On Tuesday (Oct. 20), the San Francisco Board of Supervisors unanimously approved the “Caren Act” criminalizing racially motivated 911 calls. Also dubbed the “Caution Against Racial and Exploitative Non-Emergencies Act,” the legislation bans false police reports made with the intent to discriminate against a person’s race, ethnicity, national origin, place of birth, sexual orientation, gender or religion.
“We want to make sure people don’t continue to weaponize emergency calls to law enforcement,” Supervisor Shamann Walton, who wrote the legislation, said on Tuesday.
The “Caren Act” is a response to the dozens of viral videos showing primarily middle-aged white women — referred to as “Karens” — calling the police on Black people for doing things like barbecuing or even standing on their own property. This summer began with the highly publicized Amy Cooper incident, where the white woman falsely accused a Black birdwatcher of threatening her.
While filing false police reports is already criminalized in California, the new act expands to include discriminatory police calls. Also, victims of such calls will now be able to sue the caller.
“Communities of color have the right to go about daily activities without being threatened by someone calling 911 on them due to someone’s racism,” Walton said. “Rather than calling the police or law enforcement on your neighbor or someone who you think doesn’t look like they should be your neighbor, try talking to them and getting to know them. Let’s build relationships in our communities.”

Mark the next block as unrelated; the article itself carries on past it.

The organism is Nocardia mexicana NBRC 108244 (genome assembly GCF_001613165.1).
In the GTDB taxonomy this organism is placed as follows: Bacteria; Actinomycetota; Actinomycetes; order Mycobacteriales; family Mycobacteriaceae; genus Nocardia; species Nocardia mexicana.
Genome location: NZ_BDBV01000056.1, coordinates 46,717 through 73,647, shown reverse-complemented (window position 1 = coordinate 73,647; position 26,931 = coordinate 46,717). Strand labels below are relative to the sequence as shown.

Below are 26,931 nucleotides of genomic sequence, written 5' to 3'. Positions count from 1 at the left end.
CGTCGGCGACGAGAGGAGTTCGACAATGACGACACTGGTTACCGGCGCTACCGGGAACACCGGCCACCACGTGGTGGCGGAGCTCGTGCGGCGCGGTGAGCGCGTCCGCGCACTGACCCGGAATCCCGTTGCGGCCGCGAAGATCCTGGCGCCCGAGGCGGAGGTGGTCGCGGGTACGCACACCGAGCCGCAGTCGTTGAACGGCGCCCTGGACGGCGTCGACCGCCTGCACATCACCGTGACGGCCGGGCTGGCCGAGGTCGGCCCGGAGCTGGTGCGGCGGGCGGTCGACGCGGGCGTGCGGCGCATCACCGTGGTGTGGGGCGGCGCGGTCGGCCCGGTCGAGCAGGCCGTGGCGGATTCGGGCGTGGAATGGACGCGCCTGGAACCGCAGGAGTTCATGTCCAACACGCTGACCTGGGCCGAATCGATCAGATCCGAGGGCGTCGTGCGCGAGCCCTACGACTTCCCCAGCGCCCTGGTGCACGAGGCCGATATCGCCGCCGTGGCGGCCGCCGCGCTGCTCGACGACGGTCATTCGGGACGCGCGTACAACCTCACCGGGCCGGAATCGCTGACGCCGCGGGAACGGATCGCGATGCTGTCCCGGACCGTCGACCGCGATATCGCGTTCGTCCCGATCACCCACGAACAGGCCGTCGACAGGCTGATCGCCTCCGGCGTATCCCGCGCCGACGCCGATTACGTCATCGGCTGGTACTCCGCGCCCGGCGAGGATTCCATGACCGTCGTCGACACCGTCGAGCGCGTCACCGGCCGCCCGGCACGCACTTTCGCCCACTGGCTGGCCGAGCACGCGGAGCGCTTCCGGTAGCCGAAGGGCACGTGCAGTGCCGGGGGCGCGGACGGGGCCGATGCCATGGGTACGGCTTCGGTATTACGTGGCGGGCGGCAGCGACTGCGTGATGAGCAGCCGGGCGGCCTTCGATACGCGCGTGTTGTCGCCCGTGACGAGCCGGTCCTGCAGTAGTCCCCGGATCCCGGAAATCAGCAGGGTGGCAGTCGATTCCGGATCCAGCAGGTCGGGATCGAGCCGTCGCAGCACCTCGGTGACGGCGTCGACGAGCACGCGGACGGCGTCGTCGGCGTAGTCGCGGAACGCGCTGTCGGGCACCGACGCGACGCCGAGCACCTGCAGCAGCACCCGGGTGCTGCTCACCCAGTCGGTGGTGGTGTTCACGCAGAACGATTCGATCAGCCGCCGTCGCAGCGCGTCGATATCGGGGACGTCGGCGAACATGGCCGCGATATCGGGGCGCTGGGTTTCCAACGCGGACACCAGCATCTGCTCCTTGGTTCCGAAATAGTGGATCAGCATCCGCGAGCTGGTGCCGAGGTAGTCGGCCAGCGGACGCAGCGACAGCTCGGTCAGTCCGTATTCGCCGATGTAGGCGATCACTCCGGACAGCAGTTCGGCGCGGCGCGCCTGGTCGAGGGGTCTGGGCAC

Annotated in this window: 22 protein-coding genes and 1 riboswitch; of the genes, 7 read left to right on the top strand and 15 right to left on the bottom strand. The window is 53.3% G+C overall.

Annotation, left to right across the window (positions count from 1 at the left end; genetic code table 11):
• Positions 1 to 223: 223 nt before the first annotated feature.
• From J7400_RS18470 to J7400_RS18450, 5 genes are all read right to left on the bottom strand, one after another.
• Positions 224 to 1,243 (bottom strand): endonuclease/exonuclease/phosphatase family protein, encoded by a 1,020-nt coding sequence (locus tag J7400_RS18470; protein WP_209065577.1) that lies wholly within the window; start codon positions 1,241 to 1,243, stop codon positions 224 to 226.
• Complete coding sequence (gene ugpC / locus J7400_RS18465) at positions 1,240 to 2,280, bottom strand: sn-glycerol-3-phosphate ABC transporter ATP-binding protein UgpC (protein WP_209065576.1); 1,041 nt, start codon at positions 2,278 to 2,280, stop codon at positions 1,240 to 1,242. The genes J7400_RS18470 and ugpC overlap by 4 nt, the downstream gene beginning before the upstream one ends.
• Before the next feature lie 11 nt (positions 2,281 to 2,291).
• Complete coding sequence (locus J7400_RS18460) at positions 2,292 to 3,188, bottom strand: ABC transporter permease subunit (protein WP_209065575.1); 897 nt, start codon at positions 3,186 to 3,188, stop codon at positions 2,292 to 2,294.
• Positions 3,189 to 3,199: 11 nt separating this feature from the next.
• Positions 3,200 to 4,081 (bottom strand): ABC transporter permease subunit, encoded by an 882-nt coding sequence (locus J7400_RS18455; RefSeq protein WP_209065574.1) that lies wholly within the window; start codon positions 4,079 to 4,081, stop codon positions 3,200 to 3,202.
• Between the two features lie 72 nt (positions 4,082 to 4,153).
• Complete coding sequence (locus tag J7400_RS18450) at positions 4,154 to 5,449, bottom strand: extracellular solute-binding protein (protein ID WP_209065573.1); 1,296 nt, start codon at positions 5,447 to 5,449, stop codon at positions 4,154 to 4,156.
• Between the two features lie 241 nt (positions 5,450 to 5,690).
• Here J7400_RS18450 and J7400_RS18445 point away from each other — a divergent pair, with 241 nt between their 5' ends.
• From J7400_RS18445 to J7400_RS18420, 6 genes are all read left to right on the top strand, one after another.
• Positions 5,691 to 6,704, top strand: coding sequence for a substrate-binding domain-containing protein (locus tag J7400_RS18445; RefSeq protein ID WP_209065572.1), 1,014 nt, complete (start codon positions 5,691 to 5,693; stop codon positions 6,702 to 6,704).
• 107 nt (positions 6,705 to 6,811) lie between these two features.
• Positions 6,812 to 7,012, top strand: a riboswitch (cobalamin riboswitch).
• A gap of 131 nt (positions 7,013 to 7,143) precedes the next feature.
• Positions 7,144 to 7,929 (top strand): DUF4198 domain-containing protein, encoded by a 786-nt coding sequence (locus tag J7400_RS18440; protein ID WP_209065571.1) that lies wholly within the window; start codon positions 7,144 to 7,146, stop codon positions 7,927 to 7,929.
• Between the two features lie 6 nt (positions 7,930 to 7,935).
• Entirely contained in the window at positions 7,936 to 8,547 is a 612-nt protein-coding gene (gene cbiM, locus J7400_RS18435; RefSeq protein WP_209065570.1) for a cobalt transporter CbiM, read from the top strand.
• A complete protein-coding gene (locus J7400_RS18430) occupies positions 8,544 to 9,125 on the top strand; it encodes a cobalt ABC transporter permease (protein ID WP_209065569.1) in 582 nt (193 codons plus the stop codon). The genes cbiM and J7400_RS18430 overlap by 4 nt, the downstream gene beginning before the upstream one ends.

“We know that this has happened to a lot more other people, even our constituents, for just doing normal daily things,” Walton’s legislative aid Natalie Gee added to the San Francisco Examiner. “Just having more video and especially having it happen in San Francisco gave us the push of like all right, you know let’s go, let’s do this.”
The “Caren Act” will now be put through one final vote by the Board of Supervisors before moving on to be signed by Mayor London Breed.